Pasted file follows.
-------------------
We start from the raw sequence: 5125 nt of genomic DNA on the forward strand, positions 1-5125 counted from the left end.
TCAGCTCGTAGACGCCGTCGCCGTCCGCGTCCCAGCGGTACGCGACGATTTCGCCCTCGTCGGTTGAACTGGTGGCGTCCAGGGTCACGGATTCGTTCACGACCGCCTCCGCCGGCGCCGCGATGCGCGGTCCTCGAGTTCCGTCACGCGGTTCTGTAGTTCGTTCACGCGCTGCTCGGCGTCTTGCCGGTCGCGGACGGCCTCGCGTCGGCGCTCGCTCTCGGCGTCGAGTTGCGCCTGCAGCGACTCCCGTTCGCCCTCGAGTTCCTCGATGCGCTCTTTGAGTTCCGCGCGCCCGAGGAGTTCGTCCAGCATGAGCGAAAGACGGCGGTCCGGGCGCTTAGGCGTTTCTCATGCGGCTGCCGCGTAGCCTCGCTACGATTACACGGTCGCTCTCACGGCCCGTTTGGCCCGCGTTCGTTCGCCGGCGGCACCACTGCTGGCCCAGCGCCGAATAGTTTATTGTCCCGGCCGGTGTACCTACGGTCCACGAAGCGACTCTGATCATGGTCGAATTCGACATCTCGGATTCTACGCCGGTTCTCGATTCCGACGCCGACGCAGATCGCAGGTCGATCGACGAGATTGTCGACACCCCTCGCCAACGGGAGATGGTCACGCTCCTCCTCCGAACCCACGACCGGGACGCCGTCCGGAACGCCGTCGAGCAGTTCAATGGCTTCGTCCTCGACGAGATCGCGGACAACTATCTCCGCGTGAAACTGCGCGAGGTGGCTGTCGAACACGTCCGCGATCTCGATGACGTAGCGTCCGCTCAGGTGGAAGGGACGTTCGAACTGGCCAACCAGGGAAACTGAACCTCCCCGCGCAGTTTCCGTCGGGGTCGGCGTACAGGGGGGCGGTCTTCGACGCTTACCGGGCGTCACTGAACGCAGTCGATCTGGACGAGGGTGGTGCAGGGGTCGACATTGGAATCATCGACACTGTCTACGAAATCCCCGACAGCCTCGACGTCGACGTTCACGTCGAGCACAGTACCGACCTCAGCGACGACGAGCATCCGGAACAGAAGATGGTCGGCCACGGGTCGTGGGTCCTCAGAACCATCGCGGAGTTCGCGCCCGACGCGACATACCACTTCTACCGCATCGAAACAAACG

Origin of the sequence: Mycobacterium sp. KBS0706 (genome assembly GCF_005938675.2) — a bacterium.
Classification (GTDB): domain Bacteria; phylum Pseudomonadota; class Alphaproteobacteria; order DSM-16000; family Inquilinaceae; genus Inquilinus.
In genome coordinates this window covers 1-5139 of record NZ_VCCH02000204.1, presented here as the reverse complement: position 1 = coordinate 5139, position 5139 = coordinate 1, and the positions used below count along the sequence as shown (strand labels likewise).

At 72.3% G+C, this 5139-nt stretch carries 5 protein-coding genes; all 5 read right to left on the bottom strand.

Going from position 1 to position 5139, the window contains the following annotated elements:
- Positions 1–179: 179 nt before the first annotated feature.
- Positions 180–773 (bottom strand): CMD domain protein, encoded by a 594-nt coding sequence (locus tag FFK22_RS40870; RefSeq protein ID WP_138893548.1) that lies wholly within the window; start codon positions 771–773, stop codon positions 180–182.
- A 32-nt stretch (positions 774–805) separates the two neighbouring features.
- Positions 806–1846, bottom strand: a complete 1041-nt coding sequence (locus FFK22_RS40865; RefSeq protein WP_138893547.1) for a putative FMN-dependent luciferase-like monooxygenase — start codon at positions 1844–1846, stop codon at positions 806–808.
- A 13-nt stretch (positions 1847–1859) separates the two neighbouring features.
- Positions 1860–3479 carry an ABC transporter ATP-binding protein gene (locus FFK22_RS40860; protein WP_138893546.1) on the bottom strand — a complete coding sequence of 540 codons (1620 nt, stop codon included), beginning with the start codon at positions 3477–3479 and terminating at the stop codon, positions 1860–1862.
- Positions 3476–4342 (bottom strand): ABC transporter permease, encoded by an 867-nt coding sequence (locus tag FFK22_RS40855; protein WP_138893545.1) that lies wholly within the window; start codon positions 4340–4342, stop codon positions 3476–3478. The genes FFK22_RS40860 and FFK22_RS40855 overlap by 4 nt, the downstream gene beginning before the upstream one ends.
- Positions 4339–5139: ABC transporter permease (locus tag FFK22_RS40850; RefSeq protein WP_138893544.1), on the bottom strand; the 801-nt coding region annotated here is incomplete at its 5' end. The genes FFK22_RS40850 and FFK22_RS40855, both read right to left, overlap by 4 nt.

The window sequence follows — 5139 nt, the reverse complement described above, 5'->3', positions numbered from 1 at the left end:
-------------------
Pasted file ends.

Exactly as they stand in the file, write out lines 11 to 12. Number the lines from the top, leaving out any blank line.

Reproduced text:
- Positions 806–1846, bottom strand: a complete 1041-nt coding sequence (locus FFK22_RS40865; RefSeq protein WP_138893547.1) for a putative FMN-dependent luciferase-like monooxygenase — start codon at positions 1844–1846, stop codon at positions 806–808.
- A 13-nt stretch (positions 1847–1859) separates the two neighbouring features.